Can We Take A Joke? Standup Comedy vs. Political Correctness

November 12, 2015

By Nick Gillespie at Reason Onlin

“If you think you have the right not to be offended,” says comedian Jim Norton, “either change the parameters of what offends you or realize you’re wrong. Those are your two choices.”

Can We Take a Joke?, a new documentary about standup comedy and the policing of speech, debuts on Friday, November 13 at DOC NYC, one of the country’s biggest film festivals.

Directed by Reason.tv alum Ted Balaker, the film features Penn Jillette, Adam Carolla, Lisa Lampanelli, Gilbert Gottfried, and others discussing how political correctness and other forms of repression—including corporate pressure to not offend—are undermining the free-wheeling, ribald, and uncensored world of standup comedy.

“Why is comedy the only form of the arts where people think they have to agree with or approve the content?” Norton asks in a live-peformance clip. “You don’t walk through a museum with a towel and throw it over paintings you don’t like.”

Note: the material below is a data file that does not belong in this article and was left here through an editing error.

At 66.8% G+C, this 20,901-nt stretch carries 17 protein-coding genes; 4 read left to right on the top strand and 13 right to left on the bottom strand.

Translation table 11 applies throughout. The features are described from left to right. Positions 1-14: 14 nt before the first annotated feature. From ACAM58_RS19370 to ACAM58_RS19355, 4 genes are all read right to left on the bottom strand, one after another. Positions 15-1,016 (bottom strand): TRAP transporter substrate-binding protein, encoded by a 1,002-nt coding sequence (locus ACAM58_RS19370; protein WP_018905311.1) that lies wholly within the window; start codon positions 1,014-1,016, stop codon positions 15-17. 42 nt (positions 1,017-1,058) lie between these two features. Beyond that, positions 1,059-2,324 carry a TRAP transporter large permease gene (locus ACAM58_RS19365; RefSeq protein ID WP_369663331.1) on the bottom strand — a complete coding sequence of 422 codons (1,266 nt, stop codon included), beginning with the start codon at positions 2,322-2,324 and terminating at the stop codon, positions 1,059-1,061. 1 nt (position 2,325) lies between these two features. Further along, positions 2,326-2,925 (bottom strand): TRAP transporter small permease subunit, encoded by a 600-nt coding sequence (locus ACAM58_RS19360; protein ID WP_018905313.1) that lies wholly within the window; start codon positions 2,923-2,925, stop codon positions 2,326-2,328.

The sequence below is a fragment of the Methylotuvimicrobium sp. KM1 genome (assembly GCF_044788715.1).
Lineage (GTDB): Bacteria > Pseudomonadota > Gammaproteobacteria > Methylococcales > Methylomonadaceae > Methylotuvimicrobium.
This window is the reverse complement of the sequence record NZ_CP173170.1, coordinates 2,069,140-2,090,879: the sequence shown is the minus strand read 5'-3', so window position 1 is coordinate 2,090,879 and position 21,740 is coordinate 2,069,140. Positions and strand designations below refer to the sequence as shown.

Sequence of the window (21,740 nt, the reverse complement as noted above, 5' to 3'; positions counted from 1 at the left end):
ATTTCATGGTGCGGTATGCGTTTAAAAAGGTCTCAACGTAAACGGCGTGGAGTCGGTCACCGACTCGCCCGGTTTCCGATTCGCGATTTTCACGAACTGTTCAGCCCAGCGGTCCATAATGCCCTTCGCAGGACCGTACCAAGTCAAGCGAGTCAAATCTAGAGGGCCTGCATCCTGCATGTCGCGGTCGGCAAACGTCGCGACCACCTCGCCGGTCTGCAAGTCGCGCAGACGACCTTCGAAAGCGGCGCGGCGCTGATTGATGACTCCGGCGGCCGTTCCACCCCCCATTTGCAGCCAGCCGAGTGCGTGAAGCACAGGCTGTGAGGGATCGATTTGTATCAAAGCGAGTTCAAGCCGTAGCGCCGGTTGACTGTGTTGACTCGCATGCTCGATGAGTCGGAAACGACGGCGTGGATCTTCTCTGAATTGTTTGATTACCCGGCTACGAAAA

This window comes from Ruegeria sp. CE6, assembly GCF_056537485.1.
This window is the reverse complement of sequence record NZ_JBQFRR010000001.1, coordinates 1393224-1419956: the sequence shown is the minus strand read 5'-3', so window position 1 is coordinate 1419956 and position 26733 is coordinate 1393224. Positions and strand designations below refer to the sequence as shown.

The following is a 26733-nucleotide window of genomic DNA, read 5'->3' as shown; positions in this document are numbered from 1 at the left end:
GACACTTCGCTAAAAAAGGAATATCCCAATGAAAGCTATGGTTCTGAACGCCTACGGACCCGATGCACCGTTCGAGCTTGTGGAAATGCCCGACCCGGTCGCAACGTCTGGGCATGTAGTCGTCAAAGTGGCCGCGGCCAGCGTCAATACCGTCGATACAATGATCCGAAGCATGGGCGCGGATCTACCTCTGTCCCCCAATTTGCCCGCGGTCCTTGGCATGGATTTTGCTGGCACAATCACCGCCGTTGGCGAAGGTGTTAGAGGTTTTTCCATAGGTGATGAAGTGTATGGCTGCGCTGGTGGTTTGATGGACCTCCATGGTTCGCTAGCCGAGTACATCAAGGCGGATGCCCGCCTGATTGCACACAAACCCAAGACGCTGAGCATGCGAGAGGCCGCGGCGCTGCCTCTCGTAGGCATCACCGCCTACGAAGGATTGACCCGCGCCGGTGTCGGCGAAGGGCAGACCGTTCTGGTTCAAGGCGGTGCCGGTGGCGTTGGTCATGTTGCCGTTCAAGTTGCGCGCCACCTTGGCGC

Comedians and performers such as Norton are joined in the film by Greg Lukianoff of The Foundation for Individual Rights in Education (FIRE), who talks about the growing attacks on the First Amendment, especially those on college campuses which once prided themselves as bastions of free speech.

The Friday night debut is sold out but tickets are still available for a Monday screening.

Original release date: August 20, 2015. For more links and resources, go here.

“We’ve all seen it a million times: a comedian tells a joke, someone else gets offended, someone else blogs about it, and then ‘boom!,’ outrage spreads across the land,” says filmmaker Ted Balaker who is currently finishing up his latest documentary, “Can We Take A Joke?.” The film, which features comedians Gilbert Gottfried, Jim Norton, Lisa Lampanelli, Adam Carolla, Karith Foster, and Penn Jillette, examines the role of comedy in our culture of constant outrage.

“Comedians don’t even have the freedom of conscience to just be neutral on something,” Balaker told Reason TV’s Nick Gillespie. “[They] have to affirm what the cool kids believe.”

Balaker, a frequent Reason TV contributor, sat down with Gillespie at this year’s FreedomFest 2015 to talk about the current state of comedy, how technology has fueled the outrage machine, and how comedians are fighting back against PC zealots.

About 5 minutes.